Why your word count is limiting your content

Writing to a word count imposes a misguided limitation that can hinder creativity and scope.

Traditionally as writers and journalists we have been guided by word counts. But it feels like we’re holding on to a remnant of the print industry, used to ensure the most effective use of available space.

It bothers me – probably more than it should – that in the age of limitless space, where every voice with something to say matters, we are still so obsessed with length. The idea that there is a ‘perfect post length’ seems a farce. As if writing a specific number of words magically makes the writing better in some way.

Don’t get me wrong, I firmly believe limitations can inspire creativity. We saw it with the birth of Twitter and micro-blogging back in 2006. Visual content followed suit with Vine and, perhaps more importantly, the recent explosion of Snapchat. And now the audio space has caught up with the unexpected arrival of Anchor, with its 2-minute recording limit.

These pieces of micro-content are part of a much bigger story or discussion. Each snap, tweet or wave serves as the starting point for discussion. A sentence or paragraph within the context of a much bigger, often ongoing story.

Blog posts are not micro-content. They are often intended to be the exposition of researched opinions, and the starting point for informed discussions. Yet we continue to look for, and impose limitations. With tradition nudging us toward word counts.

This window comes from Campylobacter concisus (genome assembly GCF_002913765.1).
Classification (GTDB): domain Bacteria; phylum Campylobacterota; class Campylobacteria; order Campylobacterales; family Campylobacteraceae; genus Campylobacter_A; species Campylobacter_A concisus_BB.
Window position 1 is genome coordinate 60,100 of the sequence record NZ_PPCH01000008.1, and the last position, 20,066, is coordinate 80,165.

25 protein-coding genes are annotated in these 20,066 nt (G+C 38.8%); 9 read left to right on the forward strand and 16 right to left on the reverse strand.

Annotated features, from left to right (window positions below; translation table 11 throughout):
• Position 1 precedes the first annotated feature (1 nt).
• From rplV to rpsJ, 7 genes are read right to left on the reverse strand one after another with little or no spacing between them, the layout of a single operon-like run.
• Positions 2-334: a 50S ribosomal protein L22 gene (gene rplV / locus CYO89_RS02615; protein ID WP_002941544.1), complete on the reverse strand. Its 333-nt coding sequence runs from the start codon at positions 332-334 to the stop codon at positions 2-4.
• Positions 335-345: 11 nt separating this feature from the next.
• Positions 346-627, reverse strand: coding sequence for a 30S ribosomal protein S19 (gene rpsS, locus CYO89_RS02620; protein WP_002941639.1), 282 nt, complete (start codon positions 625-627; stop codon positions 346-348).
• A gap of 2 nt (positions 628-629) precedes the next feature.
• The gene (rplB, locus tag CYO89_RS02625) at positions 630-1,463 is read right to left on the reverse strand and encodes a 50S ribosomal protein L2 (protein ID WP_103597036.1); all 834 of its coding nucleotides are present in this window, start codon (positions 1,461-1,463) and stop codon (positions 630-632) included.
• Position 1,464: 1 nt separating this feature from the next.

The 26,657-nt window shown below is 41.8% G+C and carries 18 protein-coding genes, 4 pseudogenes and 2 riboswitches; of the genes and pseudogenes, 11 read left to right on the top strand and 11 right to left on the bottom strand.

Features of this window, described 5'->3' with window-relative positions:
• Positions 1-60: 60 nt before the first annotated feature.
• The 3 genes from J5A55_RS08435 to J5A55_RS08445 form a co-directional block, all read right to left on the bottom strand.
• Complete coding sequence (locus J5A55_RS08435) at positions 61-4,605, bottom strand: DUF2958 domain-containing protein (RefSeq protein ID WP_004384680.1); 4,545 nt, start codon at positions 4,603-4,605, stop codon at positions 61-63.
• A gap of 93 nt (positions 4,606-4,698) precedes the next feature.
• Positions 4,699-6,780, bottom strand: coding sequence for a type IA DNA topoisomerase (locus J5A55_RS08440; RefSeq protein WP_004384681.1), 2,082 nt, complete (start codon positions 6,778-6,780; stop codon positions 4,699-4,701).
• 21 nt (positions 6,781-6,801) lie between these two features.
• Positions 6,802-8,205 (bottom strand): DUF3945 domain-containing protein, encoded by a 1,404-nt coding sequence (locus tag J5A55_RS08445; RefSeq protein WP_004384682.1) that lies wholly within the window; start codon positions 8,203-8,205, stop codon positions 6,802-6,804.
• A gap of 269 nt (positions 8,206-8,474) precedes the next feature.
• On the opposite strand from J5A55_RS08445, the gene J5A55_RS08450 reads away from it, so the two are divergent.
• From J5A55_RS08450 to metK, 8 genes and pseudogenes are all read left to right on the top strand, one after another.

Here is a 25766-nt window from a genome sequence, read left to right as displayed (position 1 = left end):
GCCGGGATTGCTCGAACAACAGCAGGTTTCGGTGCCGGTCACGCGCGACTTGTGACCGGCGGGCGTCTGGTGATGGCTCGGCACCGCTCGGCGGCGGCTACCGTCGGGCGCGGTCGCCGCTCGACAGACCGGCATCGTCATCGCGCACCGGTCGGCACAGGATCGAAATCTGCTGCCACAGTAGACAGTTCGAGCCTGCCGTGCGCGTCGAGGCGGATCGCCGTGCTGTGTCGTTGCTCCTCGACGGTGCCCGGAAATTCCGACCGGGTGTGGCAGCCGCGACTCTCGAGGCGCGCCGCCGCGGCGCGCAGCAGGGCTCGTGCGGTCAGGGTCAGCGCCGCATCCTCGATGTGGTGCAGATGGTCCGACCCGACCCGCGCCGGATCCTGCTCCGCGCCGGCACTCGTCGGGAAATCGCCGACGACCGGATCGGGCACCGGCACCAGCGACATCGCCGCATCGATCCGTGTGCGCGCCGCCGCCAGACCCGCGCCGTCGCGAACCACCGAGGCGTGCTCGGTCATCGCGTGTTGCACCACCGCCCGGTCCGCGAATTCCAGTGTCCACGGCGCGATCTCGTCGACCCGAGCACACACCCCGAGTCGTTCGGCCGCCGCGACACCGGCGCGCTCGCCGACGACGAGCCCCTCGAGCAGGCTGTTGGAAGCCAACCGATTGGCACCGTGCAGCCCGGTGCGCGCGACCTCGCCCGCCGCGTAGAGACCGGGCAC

The most notable facts I came across in my research are contradictions from blogger to blogger. Many claim their data supports a 1,500-word blog post sweet spot. It’s enough to allow writers to go in-depth, to get to the heart of a topic and expose the great, actionable, data backed points. Shorter posts, it’s suggested, barely scratch the surface and are limited in their scope.

The SEO contingent backs up this train of thought, pushing Google’s algorithms, claiming the ‘thin’ nature of any content with less than 300 words serves only to incur penalties from the search giant. Conveniently forgetting the success of blogging giants such as Seth GodinIFLScience, or a whole host of short form bloggers.

Cue the defenders of short content, with their claims that posts with a word count over 600 words lose the reader’s attention. And shorter content encourages comments, sharing, and general engagement. What’s more, shorter content is easier to write, easy to read, while allowing room for, and encouraging discussion.

It might have taken some time, but after wading through page after page of contradictory data I came to one conclusion: There is no secret length to great content.

I’m sorry to disappoint you, but the truth is whether it takes 30 words, or 30,000 words is irrelevant. And imposing strict word counts, while obsessing over length, can only limit the creativity and scope of the writer.

If you find long posts work for you, fill your boots! Likewise, if short posts are your bag, go for it. The key is not to obsess. Don’t butcher your voice, or fluff your opinion. And stop shoehorning your informed opinions to fit your unfounded, self-imposed word count limitations.

It’s true that creativity thrives on limitation. But as a writer, your limitation should not be your word count, your limitation is your reader’s attention span. As long as what your saying is engaging, enjoyable, and has some semblance of substance, it doesn’t matter how many words you use.

About Matt Aunger

A growth and community-focused brand storyteller and marketer at MattMadeContent. Using actionable content to inspire communities.